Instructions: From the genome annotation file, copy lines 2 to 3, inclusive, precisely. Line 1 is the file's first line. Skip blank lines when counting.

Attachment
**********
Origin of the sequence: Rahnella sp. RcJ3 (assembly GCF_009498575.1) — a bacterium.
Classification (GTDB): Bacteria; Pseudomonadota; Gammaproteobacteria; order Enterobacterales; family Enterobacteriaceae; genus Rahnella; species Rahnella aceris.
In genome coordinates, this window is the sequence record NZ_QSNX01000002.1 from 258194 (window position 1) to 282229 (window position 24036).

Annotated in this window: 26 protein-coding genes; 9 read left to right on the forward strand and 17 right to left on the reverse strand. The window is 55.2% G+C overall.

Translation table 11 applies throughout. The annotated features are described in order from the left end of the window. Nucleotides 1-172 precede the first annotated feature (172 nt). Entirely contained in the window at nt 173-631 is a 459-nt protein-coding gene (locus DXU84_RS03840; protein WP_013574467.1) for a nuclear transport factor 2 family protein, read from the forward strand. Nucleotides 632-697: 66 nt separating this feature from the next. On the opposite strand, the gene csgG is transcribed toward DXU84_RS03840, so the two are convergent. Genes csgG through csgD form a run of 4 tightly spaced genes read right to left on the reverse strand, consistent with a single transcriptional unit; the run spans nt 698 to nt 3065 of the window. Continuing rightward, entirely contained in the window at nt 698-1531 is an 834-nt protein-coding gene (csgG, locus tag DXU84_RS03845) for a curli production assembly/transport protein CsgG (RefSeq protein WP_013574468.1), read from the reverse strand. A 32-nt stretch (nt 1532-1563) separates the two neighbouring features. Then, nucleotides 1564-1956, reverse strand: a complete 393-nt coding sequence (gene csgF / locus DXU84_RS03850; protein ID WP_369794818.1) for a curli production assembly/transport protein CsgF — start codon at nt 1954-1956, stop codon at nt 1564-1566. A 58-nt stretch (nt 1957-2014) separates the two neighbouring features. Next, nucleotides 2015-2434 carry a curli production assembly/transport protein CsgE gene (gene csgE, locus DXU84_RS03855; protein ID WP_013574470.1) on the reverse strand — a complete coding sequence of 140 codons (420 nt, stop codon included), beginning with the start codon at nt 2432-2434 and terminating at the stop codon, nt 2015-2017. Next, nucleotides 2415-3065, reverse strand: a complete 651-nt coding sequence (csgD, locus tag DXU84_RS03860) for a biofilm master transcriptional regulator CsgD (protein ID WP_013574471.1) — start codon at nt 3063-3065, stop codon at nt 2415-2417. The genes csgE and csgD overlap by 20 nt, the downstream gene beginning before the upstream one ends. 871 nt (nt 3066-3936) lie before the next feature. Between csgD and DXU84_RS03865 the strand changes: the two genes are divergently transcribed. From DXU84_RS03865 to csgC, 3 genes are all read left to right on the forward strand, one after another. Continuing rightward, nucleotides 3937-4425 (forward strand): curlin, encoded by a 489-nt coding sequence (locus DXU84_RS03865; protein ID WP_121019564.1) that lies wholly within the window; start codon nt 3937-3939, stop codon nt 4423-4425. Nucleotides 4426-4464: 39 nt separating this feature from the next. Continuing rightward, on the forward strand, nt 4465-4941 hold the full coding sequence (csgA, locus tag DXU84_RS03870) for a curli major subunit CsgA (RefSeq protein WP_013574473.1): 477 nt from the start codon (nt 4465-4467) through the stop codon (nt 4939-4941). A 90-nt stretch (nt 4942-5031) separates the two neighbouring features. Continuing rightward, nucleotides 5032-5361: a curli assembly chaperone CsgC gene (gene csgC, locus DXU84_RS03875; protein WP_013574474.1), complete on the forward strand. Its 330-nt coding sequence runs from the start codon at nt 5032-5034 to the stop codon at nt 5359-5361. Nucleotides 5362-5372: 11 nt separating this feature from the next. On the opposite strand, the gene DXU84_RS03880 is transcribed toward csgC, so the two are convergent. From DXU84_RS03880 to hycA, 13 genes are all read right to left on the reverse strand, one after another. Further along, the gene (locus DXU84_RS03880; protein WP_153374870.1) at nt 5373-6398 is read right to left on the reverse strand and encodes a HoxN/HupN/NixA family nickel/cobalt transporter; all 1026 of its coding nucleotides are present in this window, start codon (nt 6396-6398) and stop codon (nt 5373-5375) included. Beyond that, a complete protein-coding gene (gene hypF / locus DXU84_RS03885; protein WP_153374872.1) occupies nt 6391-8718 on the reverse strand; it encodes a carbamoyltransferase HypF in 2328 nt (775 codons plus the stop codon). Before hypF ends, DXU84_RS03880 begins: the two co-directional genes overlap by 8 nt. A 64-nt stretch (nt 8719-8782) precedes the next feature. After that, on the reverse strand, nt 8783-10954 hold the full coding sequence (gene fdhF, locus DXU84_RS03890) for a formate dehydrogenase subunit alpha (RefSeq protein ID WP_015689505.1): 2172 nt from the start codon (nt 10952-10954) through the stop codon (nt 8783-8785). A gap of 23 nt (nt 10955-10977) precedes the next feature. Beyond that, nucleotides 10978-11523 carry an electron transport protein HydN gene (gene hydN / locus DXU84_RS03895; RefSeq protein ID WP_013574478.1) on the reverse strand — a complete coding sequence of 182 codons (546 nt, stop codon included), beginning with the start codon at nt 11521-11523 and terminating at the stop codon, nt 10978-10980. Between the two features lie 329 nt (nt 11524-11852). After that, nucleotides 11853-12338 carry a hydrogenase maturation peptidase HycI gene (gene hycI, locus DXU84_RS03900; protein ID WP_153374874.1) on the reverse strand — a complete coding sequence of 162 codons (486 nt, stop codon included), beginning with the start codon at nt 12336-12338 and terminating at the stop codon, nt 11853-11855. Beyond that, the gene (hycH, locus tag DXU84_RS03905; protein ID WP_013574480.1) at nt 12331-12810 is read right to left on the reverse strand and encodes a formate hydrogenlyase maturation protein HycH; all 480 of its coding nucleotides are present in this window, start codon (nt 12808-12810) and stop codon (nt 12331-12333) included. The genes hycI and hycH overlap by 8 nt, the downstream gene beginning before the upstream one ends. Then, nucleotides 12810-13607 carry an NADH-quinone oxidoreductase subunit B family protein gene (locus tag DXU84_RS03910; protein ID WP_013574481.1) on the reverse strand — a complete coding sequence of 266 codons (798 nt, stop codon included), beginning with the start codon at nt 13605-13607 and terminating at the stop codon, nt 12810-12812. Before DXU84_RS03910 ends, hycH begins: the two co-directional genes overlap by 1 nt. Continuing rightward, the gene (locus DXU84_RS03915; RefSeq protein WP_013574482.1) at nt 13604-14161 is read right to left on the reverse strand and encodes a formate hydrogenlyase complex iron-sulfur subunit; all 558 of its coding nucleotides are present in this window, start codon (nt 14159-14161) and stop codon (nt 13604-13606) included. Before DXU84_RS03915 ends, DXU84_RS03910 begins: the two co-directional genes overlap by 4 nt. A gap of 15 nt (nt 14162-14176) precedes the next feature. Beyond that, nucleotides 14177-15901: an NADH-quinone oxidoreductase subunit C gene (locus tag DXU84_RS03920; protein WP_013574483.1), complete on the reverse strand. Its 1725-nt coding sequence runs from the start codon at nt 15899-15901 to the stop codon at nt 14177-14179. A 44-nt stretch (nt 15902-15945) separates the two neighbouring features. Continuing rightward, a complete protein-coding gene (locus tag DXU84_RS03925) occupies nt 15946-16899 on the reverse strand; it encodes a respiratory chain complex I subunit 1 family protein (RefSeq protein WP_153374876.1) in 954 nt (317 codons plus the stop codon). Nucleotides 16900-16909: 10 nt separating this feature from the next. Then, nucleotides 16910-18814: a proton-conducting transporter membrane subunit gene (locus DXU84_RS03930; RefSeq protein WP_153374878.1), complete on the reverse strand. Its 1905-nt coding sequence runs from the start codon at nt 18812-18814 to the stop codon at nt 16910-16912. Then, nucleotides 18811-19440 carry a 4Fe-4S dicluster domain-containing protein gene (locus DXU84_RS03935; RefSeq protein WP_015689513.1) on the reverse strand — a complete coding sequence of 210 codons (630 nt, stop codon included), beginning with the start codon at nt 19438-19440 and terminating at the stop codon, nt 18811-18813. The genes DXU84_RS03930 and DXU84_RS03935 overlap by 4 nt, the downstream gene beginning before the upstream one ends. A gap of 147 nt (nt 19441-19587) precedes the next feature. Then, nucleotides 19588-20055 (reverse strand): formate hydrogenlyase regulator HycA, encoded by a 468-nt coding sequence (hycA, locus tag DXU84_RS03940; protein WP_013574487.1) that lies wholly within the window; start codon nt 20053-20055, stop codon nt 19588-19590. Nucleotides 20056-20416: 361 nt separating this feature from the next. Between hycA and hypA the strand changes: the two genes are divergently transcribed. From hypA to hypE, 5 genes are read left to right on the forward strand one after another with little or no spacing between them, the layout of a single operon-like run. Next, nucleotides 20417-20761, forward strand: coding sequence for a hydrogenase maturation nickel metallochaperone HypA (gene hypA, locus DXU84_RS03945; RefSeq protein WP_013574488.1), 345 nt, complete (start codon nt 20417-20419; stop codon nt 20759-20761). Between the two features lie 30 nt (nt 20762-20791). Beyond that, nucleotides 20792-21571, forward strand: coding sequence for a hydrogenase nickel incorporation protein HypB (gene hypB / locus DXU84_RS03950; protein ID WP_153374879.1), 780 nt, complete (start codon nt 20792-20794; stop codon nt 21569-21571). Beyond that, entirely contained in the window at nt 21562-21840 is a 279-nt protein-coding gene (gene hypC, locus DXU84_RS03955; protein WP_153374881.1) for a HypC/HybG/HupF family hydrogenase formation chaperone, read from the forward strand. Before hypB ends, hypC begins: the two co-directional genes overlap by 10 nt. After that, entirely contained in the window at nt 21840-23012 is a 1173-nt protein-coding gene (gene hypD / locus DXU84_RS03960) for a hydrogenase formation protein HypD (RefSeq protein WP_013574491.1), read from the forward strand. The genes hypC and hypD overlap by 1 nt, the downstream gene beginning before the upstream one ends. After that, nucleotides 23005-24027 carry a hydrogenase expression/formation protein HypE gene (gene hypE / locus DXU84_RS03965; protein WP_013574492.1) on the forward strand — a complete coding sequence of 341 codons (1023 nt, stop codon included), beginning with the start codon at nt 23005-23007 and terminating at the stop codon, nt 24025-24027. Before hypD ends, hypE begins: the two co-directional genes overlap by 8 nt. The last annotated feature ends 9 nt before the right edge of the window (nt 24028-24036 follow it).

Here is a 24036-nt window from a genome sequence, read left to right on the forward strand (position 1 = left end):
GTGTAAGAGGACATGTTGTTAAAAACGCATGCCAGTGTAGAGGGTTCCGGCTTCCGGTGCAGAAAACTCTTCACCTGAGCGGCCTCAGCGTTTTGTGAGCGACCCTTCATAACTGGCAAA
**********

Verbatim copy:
Classification (GTDB): Bacteria; Pseudomonadota; Gammaproteobacteria; order Enterobacterales; family Enterobacteriaceae; genus Rahnella; species Rahnella aceris.
In genome coordinates, this window is the sequence record NZ_QSNX01000002.1 from 258194 (window position 1) to 282229 (window position 24036).